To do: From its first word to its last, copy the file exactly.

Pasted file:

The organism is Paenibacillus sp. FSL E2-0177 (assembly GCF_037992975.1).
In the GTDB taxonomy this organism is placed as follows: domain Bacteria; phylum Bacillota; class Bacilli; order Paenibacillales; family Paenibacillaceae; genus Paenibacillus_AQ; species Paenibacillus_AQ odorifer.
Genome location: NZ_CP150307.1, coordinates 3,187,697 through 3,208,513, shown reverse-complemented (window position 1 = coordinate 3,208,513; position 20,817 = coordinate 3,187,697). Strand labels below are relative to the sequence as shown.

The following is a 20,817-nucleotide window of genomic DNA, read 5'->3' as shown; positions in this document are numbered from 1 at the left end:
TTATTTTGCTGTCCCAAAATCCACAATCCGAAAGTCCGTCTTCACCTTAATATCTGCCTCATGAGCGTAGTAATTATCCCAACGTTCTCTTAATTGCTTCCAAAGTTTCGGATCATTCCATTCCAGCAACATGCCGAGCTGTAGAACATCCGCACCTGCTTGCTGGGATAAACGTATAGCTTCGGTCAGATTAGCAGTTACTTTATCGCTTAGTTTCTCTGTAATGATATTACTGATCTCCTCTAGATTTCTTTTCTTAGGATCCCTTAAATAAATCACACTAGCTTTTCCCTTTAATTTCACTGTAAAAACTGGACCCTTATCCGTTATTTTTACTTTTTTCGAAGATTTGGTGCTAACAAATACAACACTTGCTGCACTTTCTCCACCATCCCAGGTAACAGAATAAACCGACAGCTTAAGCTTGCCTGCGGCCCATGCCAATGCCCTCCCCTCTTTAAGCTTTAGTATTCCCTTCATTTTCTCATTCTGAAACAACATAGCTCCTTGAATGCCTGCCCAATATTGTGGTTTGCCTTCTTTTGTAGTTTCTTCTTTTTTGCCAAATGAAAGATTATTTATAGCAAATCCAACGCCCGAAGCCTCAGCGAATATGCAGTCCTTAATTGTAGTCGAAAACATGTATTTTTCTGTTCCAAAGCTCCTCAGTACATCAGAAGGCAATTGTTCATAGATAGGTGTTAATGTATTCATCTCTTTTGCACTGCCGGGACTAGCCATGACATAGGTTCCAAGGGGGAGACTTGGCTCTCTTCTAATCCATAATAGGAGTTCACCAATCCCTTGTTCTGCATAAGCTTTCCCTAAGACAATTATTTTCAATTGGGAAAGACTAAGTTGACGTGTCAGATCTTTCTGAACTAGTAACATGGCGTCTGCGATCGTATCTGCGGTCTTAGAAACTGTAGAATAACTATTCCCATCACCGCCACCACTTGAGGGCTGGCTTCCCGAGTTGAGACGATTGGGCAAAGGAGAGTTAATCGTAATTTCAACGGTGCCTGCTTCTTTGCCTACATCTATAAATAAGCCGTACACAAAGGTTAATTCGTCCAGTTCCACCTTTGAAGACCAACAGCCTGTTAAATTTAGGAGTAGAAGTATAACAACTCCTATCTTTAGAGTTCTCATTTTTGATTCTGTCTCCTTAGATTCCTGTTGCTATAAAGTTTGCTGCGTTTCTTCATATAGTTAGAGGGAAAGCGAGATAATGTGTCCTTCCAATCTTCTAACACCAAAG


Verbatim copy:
The organism is Paenibacillus sp. FSL E2-0177 (assembly GCF_037992975.1).
In the GTDB taxonomy this organism is placed as follows: domain Bacteria; phylum Bacillota; class Bacilli; order Paenibacillales; family Paenibacillaceae; genus Paenibacillus_AQ; species Paenibacillus_AQ odorifer.
Genome location: NZ_CP150307.1, coordinates 3,187,697 through 3,208,513, shown reverse-complemented (window position 1 = coordinate 3,208,513; position 20,817 = coordinate 3,187,697). Strand labels below are relative to the sequence as shown.

The following is a 20,817-nucleotide window of genomic DNA, read 5'->3' as shown; positions in this document are numbered from 1 at the left end:
TTATTTTGCTGTCCCAAAATCCACAATCCGAAAGTCCGTCTTCACCTTAATATCTGCCTCATGAGCGTAGTAATTATCCCAACGTTCTCTTAATTGCTTCCAAAGTTTCGGATCATTCCATTCCAGCAACATGCCGAGCTGTAGAACATCCGCACCTGCTTGCTGGGATAAACGTATAGCTTCGGTCAGATTAGCAGTTACTTTATCGCTTAGTTTCTCTGTAATGATATTACTGATCTCCTCTAGATTTCTTTTCTTAGGATCCCTTAAATAAATCACACTAGCTTTTCCCTTTAATTTCACTGTAAAAACTGGACCCTTATCCGTTATTTTTACTTTTTTCGAAGATTTGGTGCTAACAAATACAACACTTGCTGCACTTTCTCCACCATCCCAGGTAACAGAATAAACCGACAGCTTAAGCTTGCCTGCGGCCCATGCCAATGCCCTCCCCTCTTTAAGCTTTAGTATTCCCTTCATTTTCTCATTCTGAAACAACATAGCTCCTTGAATGCCTGCCCAATATTGTGGTTTGCCTTCTTTTGTAGTTTCTTCTTTTTTGCCAAATGAAAGATTATTTATAGCAAATCCAACGCCCGAAGCCTCAGCGAATATGCAGTCCTTAATTGTAGTCGAAAACATGTATTTTTCTGTTCCAAAGCTCCTCAGTACATCAGAAGGCAATTGTTCATAGATAGGTGTTAATGTATTCATCTCTTTTGCACTGCCGGGACTAGCCATGACATAGGTTCCAAGGGGGAGACTTGGCTCTCTTCTAATCCATAATAGGAGTTCACCAATCCCTTGTTCTGCATAAGCTTTCCCTAAGACAATTATTTTCAATTGGGAAAGACTAAGTTGACGTGTCAGATCTTTCTGAACTAGTAACATGGCGTCTGCGATCGTATCTGCGGTCTTAGAAACTGTAGAATAACTATTCCCATCACCGCCACCACTTGAGGGCTGGCTTCCCGAGTTGAGACGATTGGGCAAAGGAGAGTTAATCGTAATTTCAACGGTGCCTGCTTCTTTGCCTACATCTATAAATAAGCCGTACACAAAGGTTAATTCGTCCAGTTCCACCTTTGAAGACCAACAGCCTGTTAAATTTAGGAGTAGAAGTATAACAACTCCTATCTTTAGAGTTCTCATTTTTGATTCTGTCTCCTTAGATTCCTGTTGCTATAAAGTTTGCTGCGTTTCTTCATATAGTTAGAGGGAAAGCGAGATAATGTGTCCTTCCAATCTTCTAACACCAAAG